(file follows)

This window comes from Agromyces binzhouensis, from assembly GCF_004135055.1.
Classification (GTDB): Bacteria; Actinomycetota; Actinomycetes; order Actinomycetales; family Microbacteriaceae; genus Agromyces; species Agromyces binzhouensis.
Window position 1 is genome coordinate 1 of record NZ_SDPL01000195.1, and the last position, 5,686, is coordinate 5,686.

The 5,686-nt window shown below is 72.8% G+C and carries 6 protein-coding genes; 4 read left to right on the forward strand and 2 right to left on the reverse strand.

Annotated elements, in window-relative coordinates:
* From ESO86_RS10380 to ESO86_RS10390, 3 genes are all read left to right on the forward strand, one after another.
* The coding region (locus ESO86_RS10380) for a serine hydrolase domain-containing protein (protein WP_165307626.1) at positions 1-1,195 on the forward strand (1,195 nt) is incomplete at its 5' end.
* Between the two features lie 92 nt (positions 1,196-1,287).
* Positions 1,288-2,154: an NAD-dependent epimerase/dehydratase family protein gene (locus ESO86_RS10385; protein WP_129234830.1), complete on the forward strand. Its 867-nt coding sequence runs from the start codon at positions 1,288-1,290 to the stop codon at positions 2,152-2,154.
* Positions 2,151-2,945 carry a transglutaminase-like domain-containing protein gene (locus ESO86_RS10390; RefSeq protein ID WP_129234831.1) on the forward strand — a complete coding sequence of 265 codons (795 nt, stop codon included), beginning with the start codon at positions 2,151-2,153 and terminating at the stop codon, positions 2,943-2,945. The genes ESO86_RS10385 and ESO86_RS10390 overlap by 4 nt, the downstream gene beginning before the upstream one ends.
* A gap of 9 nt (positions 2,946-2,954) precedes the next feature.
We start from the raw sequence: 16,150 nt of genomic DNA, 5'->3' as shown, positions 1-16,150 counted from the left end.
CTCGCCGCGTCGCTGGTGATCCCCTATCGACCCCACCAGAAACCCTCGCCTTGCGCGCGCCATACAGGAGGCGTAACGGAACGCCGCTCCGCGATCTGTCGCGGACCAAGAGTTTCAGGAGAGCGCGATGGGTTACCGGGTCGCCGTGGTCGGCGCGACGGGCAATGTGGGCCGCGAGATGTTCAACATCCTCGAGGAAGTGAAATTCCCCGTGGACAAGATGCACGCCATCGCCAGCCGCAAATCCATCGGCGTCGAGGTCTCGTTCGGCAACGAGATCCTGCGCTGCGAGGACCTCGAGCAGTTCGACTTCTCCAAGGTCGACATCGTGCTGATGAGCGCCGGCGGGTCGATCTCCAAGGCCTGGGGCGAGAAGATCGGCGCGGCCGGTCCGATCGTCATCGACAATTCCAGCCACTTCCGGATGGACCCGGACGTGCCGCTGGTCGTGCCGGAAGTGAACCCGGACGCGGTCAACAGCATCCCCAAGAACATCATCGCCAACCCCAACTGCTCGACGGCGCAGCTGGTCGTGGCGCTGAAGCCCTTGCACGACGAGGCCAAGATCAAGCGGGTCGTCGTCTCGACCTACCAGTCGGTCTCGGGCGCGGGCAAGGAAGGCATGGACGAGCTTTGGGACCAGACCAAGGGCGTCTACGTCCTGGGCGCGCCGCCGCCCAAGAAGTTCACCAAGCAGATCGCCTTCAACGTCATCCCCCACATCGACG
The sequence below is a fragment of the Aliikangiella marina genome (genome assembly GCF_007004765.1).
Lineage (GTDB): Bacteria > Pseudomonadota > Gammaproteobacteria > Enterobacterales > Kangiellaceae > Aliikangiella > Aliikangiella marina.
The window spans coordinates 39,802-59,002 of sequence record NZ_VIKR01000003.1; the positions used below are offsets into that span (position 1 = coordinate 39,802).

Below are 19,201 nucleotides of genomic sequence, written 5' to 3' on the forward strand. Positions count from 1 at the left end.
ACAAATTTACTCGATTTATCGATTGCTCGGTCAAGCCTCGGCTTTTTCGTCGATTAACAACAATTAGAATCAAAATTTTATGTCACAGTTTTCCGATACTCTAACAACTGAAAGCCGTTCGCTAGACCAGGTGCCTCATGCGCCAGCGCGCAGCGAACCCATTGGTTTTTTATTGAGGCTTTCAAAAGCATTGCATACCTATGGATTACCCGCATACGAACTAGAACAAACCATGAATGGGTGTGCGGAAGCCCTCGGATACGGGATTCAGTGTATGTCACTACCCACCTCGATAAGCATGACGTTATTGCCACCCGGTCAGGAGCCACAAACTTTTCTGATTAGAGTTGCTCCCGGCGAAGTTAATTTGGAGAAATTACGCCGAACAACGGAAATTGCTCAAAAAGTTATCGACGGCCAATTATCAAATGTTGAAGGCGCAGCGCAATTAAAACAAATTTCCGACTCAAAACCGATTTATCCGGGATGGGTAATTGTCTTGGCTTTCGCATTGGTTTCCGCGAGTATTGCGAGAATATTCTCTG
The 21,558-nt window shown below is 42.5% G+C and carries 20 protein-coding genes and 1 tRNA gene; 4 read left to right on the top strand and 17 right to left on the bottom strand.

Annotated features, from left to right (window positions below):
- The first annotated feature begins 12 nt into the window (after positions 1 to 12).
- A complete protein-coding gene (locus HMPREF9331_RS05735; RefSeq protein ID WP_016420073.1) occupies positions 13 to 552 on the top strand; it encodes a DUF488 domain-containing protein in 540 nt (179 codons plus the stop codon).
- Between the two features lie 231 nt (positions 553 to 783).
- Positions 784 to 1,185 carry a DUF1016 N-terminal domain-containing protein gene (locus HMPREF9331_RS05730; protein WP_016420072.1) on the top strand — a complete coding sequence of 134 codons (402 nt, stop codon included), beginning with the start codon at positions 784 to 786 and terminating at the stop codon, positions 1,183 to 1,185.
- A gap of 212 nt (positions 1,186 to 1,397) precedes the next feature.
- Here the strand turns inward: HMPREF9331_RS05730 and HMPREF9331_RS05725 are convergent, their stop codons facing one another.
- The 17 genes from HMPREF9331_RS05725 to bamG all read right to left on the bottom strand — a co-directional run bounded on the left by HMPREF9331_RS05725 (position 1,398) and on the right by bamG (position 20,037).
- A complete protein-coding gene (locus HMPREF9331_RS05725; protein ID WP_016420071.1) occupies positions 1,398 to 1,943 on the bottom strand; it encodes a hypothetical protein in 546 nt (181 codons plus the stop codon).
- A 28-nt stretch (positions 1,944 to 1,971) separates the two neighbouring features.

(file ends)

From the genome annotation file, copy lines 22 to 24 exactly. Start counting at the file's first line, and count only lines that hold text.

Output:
- A complete protein-coding gene (locus HMPREF9331_RS05735; RefSeq protein ID WP_016420073.1) occupies positions 13 to 552 on the top strand; it encodes a DUF488 domain-containing protein in 540 nt (179 codons plus the stop codon).
- Between the two features lie 231 nt (positions 553 to 783).
- Positions 784 to 1,185 carry a DUF1016 N-terminal domain-containing protein gene (locus HMPREF9331_RS05730; protein WP_016420072.1) on the top strand — a complete coding sequence of 134 codons (402 nt, stop codon included), beginning with the start codon at positions 784 to 786 and terminating at the stop codon, positions 1,183 to 1,185.